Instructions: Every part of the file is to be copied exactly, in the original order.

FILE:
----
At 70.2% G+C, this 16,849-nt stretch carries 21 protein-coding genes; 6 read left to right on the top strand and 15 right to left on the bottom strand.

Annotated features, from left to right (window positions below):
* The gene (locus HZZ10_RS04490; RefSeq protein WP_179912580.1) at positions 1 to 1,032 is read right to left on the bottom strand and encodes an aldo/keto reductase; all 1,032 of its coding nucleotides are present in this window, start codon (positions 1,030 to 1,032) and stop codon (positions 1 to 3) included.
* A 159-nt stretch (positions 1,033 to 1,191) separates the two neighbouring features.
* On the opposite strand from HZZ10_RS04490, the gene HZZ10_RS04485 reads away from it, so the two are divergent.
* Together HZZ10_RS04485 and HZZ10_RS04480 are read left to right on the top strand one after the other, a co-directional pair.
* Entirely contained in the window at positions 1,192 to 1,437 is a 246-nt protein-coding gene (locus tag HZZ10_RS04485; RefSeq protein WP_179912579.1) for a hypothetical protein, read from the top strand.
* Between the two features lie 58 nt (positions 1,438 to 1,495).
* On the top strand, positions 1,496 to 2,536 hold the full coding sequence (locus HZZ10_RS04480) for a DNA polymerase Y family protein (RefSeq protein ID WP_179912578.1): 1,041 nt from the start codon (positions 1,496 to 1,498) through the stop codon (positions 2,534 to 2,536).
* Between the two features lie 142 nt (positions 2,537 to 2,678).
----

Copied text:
At 70.2% G+C, this 16,849-nt stretch carries 21 protein-coding genes; 6 read left to right on the top strand and 15 right to left on the bottom strand.

Annotated features, from left to right (window positions below):
* The gene (locus HZZ10_RS04490; RefSeq protein WP_179912580.1) at positions 1 to 1,032 is read right to left on the bottom strand and encodes an aldo/keto reductase; all 1,032 of its coding nucleotides are present in this window, start codon (positions 1,030 to 1,032) and stop codon (positions 1 to 3) included.
* A 159-nt stretch (positions 1,033 to 1,191) separates the two neighbouring features.
* On the opposite strand from HZZ10_RS04490, the gene HZZ10_RS04485 reads away from it, so the two are divergent.
* Together HZZ10_RS04485 and HZZ10_RS04480 are read left to right on the top strand one after the other, a co-directional pair.
* Entirely contained in the window at positions 1,192 to 1,437 is a 246-nt protein-coding gene (locus tag HZZ10_RS04485; RefSeq protein WP_179912579.1) for a hypothetical protein, read from the top strand.
* Between the two features lie 58 nt (positions 1,438 to 1,495).
* On the top strand, positions 1,496 to 2,536 hold the full coding sequence (locus HZZ10_RS04480) for a DNA polymerase Y family protein (RefSeq protein ID WP_179912578.1): 1,041 nt from the start codon (positions 1,496 to 1,498) through the stop codon (positions 2,534 to 2,536).
* Between the two features lie 142 nt (positions 2,537 to 2,678).